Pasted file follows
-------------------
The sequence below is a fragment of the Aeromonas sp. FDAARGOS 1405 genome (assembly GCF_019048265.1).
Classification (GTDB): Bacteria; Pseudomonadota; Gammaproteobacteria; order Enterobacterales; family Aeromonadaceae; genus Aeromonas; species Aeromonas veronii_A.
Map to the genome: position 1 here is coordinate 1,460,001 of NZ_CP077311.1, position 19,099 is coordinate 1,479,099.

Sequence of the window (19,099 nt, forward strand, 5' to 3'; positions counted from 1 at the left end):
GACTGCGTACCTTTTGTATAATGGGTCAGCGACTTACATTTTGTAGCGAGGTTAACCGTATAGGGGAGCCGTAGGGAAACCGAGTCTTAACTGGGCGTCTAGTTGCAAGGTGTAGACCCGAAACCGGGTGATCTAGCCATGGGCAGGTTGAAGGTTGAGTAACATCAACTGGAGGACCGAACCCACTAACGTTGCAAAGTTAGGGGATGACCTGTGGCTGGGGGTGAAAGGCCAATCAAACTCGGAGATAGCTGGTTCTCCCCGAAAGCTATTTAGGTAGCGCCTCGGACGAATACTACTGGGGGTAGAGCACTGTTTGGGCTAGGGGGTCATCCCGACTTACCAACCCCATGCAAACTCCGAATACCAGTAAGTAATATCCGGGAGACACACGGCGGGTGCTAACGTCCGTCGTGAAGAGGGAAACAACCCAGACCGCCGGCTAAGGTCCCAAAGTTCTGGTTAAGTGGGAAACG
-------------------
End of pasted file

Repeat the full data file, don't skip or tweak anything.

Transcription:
The sequence below is a fragment of the Aeromonas sp. FDAARGOS 1405 genome (assembly GCF_019048265.1).
Classification (GTDB): Bacteria; Pseudomonadota; Gammaproteobacteria; order Enterobacterales; family Aeromonadaceae; genus Aeromonas; species Aeromonas veronii_A.
Map to the genome: position 1 here is coordinate 1,460,001 of NZ_CP077311.1, position 19,099 is coordinate 1,479,099.

Sequence of the window (19,099 nt, forward strand, 5' to 3'; positions counted from 1 at the left end):
GACTGCGTACCTTTTGTATAATGGGTCAGCGACTTACATTTTGTAGCGAGGTTAACCGTATAGGGGAGCCGTAGGGAAACCGAGTCTTAACTGGGCGTCTAGTTGCAAGGTGTAGACCCGAAACCGGGTGATCTAGCCATGGGCAGGTTGAAGGTTGAGTAACATCAACTGGAGGACCGAACCCACTAACGTTGCAAAGTTAGGGGATGACCTGTGGCTGGGGGTGAAAGGCCAATCAAACTCGGAGATAGCTGGTTCTCCCCGAAAGCTATTTAGGTAGCGCCTCGGACGAATACTACTGGGGGTAGAGCACTGTTTGGGCTAGGGGGTCATCCCGACTTACCAACCCCATGCAAACTCCGAATACCAGTAAGTAATATCCGGGAGACACACGGCGGGTGCTAACGTCCGTCGTGAAGAGGGAAACAACCCAGACCGCCGGCTAAGGTCCCAAAGTTCTGGTTAAGTGGGAAACG